RSA has had a tough few years; the subject of a high profile phishing attack in March 2011 resulting in the loss of information related to their SecureID product. They denied it was an issue until three months later when information gained from that attack was used against other companies, including Lockheed Martin, and had to subsequently replace a large number of the tokens.
In September this year they recommended that customers of their BSafe product should stop using the built in, default, encryption algorithm because it contained a weakness that the NSA could exploit using a backdoor and therefore would be vulnerable to interception and reading. How very open and forthright of RSA I thought at the time. Despite the potential damage they may be doing to their brand by giving this information freely out, they are doing so in their customers interests and at the same time offering secure alternatives. It reminded me of the early nineties and the pushback against the Clipper chip, with RSA at the forefront protecting client interests and pushing back against the spooks of the three letter agencies of the USA. Here is what D. James Bidzos said at the time:
“We have the system that they’re most afraid of,” Bidzos says. “If the U.S. adopted RSA as a standard, you would have a truly international, interoperable, unbreakable, easy-to-use encryption technology. And all those things together are so synergistically theatening to the N.S.A.’s interests that it’s driving them into a frenzy.”
Powerful stuff. The newly formed Electronic Frontiers Foundation would have been proud.
Now this is where it gets interesting and has raised the shackles of many in the Twittersphere and internet echo chambers. A few days ago it was revealed that the real reason for RSA to have used a flawed products for so many years was because the NSA paid them to. It wasn’t a huge amount of money although it possibly helped save the division that runs BSafe in RSA that was struggling at the time.
Businesses change. Leadership changes. Market forces steer a company in different direction to one a degree or another. To my mind though, to deliberately weaken your own product for financial gain is extraordinarily unwise. By taking the money, RSA have declared that profit is above patriotism, whatever your view of patriotism is. If they took no money at all, there would be a good defence that the decision was taken in the national interest and to work harmoniously with the governmental agencies that protect the USA from danger. Unfortunately organisations that have relied on RSA’s products to secure their data have been let down simply to make a fast buck,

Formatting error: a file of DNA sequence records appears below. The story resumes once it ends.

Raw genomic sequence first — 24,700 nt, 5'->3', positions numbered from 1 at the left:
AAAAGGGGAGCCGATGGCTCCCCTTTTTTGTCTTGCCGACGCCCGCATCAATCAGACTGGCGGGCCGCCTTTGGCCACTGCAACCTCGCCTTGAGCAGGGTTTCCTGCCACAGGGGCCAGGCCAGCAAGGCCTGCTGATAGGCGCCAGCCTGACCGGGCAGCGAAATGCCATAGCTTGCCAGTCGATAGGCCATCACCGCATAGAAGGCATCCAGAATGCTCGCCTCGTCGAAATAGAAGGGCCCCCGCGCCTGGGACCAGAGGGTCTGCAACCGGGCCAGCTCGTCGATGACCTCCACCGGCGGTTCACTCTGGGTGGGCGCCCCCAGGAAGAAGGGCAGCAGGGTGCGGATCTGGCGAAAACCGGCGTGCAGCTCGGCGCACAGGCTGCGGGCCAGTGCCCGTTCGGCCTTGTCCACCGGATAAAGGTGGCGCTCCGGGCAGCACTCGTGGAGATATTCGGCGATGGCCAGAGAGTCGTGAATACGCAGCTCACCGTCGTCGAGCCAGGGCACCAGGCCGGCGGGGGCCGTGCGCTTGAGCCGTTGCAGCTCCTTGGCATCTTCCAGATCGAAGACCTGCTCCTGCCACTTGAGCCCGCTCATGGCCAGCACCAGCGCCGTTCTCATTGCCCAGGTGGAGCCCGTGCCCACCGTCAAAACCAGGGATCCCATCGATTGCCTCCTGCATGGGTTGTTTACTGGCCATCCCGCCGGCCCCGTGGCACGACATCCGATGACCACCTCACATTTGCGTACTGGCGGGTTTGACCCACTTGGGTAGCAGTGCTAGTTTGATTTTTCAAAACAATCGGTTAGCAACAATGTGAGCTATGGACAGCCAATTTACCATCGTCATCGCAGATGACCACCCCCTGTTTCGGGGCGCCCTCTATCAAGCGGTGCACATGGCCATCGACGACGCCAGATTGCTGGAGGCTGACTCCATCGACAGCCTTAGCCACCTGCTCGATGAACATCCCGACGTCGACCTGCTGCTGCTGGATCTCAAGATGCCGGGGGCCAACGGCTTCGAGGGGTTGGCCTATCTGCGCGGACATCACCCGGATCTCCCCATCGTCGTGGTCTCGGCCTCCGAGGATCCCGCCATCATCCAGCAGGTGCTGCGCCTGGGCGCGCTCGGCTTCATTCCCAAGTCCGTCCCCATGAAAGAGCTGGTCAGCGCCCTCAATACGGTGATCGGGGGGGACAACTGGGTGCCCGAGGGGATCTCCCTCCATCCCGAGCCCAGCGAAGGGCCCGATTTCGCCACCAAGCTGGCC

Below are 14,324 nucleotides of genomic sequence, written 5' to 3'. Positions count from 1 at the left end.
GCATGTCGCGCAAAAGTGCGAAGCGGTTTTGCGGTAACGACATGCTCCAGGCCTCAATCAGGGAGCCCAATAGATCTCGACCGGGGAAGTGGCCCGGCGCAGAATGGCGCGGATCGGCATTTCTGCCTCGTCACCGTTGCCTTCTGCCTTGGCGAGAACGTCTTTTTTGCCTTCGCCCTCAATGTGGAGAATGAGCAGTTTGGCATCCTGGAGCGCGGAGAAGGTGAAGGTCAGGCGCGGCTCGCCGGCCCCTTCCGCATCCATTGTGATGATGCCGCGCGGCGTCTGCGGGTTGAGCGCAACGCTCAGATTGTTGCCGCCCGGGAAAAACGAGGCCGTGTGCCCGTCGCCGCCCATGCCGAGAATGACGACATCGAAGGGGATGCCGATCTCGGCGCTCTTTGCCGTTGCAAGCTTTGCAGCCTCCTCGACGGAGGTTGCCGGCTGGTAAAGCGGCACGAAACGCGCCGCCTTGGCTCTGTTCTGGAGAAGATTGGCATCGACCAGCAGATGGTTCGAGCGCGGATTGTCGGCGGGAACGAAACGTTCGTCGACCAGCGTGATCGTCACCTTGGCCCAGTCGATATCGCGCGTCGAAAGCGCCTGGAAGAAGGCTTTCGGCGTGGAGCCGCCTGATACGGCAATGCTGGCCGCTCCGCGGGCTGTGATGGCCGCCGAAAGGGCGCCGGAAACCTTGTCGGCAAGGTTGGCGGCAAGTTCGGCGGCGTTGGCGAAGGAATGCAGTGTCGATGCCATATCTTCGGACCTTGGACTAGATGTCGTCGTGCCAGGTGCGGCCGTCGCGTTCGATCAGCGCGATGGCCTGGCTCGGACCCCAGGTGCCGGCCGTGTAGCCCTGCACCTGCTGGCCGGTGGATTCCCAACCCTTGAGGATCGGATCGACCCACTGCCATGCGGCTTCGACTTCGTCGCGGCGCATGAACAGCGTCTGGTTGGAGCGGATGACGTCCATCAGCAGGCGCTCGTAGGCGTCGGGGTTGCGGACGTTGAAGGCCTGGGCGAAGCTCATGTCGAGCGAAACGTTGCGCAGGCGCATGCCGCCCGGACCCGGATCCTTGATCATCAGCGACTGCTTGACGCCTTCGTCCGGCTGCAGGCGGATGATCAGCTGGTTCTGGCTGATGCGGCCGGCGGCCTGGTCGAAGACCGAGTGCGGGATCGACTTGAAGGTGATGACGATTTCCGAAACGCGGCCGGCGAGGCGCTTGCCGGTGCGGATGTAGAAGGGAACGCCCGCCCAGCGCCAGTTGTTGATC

In October this year Art Coviello spoke about “Anonymity being the enemy of Security” at his Keynote at RSA Europe. That statement takes on a very different viewpoint now.
The response has been fairly unanimous, but here is one that got me thinking about my relationship with RSA:
I personally wouldn’t go this far as I go to network with friends, peers and colleagues, as well as listen to folks from the industry talk and present; I don’t necessarily go to listen to RSA as such. However this kind of reaction is going to have an impact on RSA that is likely to be felt for a number of years to come. Most security people I know are somewhat distrusting in the first place (hence why they are in security very often!). To have these revelations is going to have an impact both in their mainstream business as well as their conference business, so often seen as the gold standard of conferences globally.
If the last few years were tough for RSA, what is the next few years going to be like for a giant in our industry?